What are the most common things sensitive when child starts puberty?
You’d think life would be a little easier after The Terrible Twos. In reality, it’s just a teaser for what troubles your child will probably rack up in their adolescence and teenage years. It usually starts when puberty hits. At this stage, your child is going through a lot of changes in their body and is dealing with a lot of uncertainty about themselves. Simultaneously, they have to keep up with the strain of social pressures that are most intense for teenagers.
As these happen in your kid’s life, it’s possible to lose perspective as to some of their behaviors. It’s easy to be insensitive and react based on what you know now as an adult, but before you both end up hurting each other or developing a distant relationship, take note of these six things to try to be more patient and sensitive about with your kids as they start puberty.
Emotional instability is a common effect of puberty. The hormonal changes bring about different physical and emotional consequences to the one who goes through it. As for your kid, they might be experiencing a lot of these emotions in extreme levels for the first time. They might now know how to control or manage their reactions yet. They may not understand and may even blame themselves for these inevitable feelings and for unexpectedly lashing out to others.
As a parent, you’ll most likely be on the receiving end of these tantrums and mood swings. While some behaviors are not okay, try to stay calm in these situations. When the time is right, jump at the opportunity to help them manage their emotions better.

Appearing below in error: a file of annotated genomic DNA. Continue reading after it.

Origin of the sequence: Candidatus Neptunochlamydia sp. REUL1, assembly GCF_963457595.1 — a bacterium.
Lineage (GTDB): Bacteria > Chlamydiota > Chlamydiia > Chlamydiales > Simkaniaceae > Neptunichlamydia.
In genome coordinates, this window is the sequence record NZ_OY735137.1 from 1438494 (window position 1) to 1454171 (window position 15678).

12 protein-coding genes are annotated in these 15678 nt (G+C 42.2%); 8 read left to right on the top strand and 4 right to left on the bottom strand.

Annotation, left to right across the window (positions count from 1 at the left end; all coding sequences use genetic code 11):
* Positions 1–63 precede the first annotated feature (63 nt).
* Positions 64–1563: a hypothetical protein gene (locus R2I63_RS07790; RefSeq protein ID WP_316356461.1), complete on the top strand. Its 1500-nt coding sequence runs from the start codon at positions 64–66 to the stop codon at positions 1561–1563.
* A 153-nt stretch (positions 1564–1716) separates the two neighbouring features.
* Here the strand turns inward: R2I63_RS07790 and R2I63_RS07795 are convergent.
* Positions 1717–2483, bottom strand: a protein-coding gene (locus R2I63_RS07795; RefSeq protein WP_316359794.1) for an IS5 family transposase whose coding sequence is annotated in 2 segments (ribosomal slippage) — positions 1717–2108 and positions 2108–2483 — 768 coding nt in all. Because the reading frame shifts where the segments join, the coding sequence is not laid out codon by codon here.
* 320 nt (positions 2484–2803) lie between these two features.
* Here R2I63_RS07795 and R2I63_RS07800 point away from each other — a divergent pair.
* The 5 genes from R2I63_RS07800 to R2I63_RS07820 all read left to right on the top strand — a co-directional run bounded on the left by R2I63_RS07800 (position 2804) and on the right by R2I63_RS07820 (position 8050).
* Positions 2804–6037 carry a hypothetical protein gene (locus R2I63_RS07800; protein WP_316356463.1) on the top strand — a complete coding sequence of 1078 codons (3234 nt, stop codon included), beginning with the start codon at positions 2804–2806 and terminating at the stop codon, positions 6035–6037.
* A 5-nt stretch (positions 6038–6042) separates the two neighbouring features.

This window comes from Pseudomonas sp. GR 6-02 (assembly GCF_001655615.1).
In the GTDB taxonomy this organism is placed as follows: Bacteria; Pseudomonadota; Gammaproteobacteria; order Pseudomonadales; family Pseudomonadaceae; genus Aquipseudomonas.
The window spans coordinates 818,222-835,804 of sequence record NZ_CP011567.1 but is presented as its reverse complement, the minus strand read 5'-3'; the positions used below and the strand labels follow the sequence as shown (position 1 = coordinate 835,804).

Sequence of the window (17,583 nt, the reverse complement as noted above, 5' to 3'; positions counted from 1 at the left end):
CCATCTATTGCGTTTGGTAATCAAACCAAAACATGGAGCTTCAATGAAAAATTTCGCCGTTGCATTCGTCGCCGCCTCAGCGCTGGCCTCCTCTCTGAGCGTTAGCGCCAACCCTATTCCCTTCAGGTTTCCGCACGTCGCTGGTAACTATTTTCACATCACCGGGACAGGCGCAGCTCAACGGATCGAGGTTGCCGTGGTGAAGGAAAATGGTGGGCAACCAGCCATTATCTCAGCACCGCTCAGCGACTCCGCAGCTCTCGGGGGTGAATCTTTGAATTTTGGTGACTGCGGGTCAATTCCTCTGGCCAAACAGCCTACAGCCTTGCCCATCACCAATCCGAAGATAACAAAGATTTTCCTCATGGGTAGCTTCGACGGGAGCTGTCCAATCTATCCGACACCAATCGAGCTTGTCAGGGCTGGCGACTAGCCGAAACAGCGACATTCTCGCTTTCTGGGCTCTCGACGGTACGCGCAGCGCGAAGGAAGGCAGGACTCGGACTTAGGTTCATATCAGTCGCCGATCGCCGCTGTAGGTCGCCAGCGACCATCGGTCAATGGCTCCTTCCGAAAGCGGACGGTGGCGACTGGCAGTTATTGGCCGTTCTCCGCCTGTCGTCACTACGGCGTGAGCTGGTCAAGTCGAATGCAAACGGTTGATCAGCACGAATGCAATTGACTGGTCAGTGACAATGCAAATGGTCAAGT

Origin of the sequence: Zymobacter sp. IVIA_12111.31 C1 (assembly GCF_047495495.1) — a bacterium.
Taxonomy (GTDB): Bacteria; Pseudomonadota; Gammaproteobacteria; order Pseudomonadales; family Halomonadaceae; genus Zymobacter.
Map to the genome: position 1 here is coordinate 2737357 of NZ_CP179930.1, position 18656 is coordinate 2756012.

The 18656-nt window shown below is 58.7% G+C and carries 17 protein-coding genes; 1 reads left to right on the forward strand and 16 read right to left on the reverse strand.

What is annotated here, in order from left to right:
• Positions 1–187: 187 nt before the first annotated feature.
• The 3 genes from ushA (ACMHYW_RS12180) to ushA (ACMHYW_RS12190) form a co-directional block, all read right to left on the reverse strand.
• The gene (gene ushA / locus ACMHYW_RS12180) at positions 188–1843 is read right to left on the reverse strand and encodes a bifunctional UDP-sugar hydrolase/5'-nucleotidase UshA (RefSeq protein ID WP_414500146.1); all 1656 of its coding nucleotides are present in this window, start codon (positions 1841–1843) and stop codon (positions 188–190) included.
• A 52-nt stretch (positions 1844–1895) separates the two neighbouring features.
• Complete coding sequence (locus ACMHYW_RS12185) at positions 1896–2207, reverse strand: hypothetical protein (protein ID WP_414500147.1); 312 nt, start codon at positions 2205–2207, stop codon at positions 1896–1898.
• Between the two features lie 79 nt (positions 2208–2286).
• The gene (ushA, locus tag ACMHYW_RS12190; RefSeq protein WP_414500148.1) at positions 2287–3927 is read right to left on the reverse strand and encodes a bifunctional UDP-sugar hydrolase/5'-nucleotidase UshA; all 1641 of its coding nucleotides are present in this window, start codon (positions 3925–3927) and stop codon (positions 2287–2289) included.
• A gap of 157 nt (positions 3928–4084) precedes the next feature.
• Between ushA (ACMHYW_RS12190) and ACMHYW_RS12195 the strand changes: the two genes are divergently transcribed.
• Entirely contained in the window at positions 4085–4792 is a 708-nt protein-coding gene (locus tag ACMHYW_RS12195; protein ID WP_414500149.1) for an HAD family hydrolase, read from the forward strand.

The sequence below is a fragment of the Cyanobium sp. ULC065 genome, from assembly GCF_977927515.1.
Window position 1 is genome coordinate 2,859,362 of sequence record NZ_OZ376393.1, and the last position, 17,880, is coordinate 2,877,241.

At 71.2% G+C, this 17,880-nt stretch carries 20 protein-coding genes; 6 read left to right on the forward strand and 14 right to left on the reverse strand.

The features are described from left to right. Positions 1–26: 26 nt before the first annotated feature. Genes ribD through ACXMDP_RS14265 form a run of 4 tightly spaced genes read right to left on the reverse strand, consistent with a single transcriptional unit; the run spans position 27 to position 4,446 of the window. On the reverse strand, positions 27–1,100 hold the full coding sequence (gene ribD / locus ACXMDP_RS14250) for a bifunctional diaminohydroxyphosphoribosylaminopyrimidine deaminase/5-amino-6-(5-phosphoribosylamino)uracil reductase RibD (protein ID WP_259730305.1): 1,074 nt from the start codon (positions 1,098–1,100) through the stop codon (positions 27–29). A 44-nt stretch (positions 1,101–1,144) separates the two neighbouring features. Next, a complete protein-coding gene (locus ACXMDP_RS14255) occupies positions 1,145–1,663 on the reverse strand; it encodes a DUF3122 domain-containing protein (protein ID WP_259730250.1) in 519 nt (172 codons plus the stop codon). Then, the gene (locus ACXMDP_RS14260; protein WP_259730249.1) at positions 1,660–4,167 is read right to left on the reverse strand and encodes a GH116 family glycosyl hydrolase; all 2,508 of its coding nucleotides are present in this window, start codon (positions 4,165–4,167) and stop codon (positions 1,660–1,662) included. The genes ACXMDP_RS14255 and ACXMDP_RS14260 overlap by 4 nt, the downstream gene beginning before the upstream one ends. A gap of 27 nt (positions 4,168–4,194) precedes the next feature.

Changes in your relationship dynamic
Time usually determines the relationship you have with your child. One day you’ll be the one they run to for everything and then, without realizing it, they’ve grown up and now prefers to spend more time with their friends. Sometimes they may even feel embarrassed to be seen with their parents or would rather go out with friends than attend a family engagement.
Don’t take this as a sign of indifference, because it is normal for pre-teens and teenagers to want to be with people their age who share the same interests and humor as them. It’s usually not a personal attack meant to put a strain on your relationship. Most times it’s just a natural inclination. Being a little more understanding about this and letting them spend more time with friends might ultimately make them spare some time for family too.
Gone are the days when you can just barge into your child’s room and disturb them to your heart’s desire. When your child grows into a teenager, they usually become less welcoming. Again, this is not typically an effort to push you out of their life. It could only mean that personal space and privacy are gaining more value to them.
You can still impose rules in your house, but also remember they might want a safe space where they can be alone every now and then. Even just giving them the option to close the door to their rooms when they want to can help them feel as if they have some independence and privacy.